S22 e R(n-r^(n-r\ Then, S<0 ifand onlyif

SU < 0 ^22 ^21^11^12 < 0

or equivalently,

S22 < O, Su ^12^12 ^21 < 0

3. Multiagent Consensus Problem

Consider a multiagent system consisting of N identical agents, whose dynamics are modeled by

x¡ = Ax¡ + Bu¡, y¡ = Cx¡ , i = 1,...,N,

where x¡ e Rn is the agent i's state, u¡ e Rp agent i's control input, and y¡ e Rq the agent i's measured output. A, B, and C are constant matrices with compatible dimensions. It is assumed that (A, B) is stabilizable, (A, C) is observable, and C has full row rank.

To solve consensus problem, a weighted counterpart of the distributed reduced-order observer-based consensus protocol proposed in [35] for agent i is given as follows:

V = Fv¡ + Gy¡ + TBu¡,

uí = kKQ1 x a¡j(t) (y¡- y i)

jeN¡ (t)

+ KKQ2 X a>j (f)(Vi - v)

j€N¡(t)

where v; e R" q is the protocol state, the weight a^(t) is chosen as

a¡j (t) = -

a¡j, if agent i is connected to agent j, 0, otherwise,

Let x = [x^,

, and v =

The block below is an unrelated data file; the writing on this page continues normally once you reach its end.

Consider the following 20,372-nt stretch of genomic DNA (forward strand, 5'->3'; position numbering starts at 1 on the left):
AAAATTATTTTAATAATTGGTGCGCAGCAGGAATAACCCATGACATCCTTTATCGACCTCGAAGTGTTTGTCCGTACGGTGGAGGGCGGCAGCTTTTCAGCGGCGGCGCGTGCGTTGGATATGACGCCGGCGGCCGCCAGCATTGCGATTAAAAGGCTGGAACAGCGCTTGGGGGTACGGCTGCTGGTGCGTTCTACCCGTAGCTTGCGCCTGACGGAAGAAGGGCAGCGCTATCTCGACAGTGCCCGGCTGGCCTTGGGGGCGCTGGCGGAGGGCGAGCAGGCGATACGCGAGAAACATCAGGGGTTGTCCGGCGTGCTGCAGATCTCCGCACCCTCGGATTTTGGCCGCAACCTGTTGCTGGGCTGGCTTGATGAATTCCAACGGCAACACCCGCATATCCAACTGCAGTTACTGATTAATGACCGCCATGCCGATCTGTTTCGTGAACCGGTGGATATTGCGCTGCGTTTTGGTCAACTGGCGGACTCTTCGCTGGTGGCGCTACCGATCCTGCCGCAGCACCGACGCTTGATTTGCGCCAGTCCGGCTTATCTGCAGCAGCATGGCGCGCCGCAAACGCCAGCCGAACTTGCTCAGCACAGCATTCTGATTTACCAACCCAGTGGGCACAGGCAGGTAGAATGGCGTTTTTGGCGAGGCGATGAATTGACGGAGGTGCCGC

Then, after manipulation with combining (3) and (4), the closed-loop system can be expressed as

IN 9A + L G(t) 9 (KBKQ1C)

L m 9 (KBKQ2)

IN 9 (GC) + L B,t) 9 (KTBKQ1C) In 9F + L a,t) 9 (KTBKQ2)

We first discuss consensus problem under fixed interconnection topology, which has been investigated by [35]. In this case, the subscript a(t) in closed-loop system (6) should be dropped. Algorithm 3.1 in [35] is slightly modified to present as follows, which is used to choose control parameters in protocol (4).

Algorithm 3. Given (A, B, C) with properties that (A, B) is stabilizable, (A, C) is observable, and C has full row rank q, the control parameters in the distributed consensus protocol (4) are selected as follows.

(1) Select a Hurwitz matrix F e R{n-Ci)x{n-$ with a set of desired eigenvalues that contains no eigenvalues in common with those of A. Select G e R(n-i)xi randomly such that (F, G) is controllable.

(2) Solve Sylvester equation

TA-FT = GC

to get the unique solution T, which satisfies that [ £ ] is nonsingular. If [ ^ ] is singular, go back to Step 2 to select another G, until [ ^ ] is nonsingular. Compute matrices Q1 e Rnxq and Q2 e Rnx(n-^) by ^ Q2] = [ £]-1.

(3) For a given positive definite matrix Q, solve the following Riccati equation:

ATP + PA- PBBTP + Q = 0,

k is the coupling strength, and F e r^-^^, G e R(n-q)xq, to obtain the unique positive definite matrix P. Then, the gain T e R(n-^xn, Qi e Rnx* and, Q2 e Rnx{n-^) are constant matrix K is chosen by K = -BTP.

matrices, which will be designed later.